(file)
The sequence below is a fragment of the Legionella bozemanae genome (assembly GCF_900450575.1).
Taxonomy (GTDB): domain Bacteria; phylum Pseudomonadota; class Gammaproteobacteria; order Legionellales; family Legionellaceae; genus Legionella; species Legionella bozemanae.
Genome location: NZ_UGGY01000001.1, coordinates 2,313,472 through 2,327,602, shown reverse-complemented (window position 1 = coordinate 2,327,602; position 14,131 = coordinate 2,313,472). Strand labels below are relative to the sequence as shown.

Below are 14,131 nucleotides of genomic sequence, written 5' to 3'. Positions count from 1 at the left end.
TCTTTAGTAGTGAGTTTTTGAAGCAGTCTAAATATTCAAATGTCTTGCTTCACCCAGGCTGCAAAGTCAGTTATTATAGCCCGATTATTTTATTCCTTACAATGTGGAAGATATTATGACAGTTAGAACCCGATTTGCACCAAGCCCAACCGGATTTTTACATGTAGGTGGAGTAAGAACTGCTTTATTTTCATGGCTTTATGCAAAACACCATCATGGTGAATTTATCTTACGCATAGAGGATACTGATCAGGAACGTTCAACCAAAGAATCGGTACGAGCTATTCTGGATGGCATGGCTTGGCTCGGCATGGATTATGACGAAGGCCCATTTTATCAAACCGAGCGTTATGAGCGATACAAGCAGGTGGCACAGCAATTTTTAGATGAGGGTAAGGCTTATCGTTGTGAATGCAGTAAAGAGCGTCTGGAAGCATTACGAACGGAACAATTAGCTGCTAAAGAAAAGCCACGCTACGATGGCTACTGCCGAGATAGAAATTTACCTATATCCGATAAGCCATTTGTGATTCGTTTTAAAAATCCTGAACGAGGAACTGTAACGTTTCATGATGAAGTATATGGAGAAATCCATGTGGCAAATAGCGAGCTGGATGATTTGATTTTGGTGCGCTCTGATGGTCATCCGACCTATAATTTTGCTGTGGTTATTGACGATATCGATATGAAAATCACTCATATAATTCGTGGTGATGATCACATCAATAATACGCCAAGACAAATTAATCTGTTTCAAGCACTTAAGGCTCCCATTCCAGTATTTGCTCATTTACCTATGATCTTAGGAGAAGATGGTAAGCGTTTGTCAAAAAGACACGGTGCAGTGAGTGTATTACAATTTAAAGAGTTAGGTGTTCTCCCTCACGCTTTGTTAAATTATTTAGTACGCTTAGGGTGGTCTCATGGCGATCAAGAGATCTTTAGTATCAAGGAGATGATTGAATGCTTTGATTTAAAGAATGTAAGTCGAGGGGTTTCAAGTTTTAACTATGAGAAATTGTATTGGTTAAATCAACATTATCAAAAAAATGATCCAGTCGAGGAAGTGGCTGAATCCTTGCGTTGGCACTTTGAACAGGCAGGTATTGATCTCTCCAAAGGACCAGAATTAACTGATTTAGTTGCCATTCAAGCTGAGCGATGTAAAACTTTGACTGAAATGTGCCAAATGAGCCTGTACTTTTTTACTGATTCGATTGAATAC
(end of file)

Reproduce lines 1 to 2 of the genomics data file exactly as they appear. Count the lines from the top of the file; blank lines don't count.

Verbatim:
The sequence below is a fragment of the Legionella bozemanae genome (assembly GCF_900450575.1).
Taxonomy (GTDB): domain Bacteria; phylum Pseudomonadota; class Gammaproteobacteria; order Legionellales; family Legionellaceae; genus Legionella; species Legionella bozemanae.